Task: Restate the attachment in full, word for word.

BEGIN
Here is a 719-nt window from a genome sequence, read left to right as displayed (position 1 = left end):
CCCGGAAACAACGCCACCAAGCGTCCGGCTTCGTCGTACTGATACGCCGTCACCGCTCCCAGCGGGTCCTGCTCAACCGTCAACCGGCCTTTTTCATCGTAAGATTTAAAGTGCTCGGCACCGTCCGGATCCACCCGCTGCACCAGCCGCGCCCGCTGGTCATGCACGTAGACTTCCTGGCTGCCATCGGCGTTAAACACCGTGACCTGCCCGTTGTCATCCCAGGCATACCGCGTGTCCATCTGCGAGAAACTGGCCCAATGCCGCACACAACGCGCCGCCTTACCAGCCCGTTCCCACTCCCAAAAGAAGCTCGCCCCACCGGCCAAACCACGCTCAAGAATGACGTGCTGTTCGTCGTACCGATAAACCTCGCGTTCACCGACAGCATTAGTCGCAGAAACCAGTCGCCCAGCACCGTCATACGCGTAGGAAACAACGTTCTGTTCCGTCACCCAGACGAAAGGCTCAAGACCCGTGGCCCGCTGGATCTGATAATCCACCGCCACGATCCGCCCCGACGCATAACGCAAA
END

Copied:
Here is a 719-nt window from a genome sequence, read left to right as displayed (position 1 = left end):
CCCGGAAACAACGCCACCAAGCGTCCGGCTTCGTCGTACTGATACGCCGTCACCGCTCCCAGCGGGTCCTGCTCAACCGTCAACCGGCCTTTTTCATCGTAAGATTTAAAGTGCTCGGCACCGTCCGGATCCACCCGCTGCACCAGCCGCGCCCGCTGGTCATGCACGTAGACTTCCTGGCTGCCATCGGCGTTAAACACCGTGACCTGCCCGTTGTCATCCCAGGCATACCGCGTGTCCATCTGCGAGAAACTGGCCCAATGCCGCACACAACGCGCCGCCTTACCAGCCCGTTCCCACTCCCAAAAGAAGCTCGCCCCACCGGCCAAACCACGCTCAAGAATGACGTGCTGTTCGTCGTACCGATAAACCTCGCGTTCACCGACAGCATTAGTCGCAGAAACCAGTCGCCCAGCACCGTCATACGCGTAGGAAACAACGTTCTGTTCCGTCACCCAGACGAAAGGCTCAAGACCCGTGGCCCGCTGGATCTGATAATCCACCGCCACGATCCGCCCCGACGCATAACGCAAA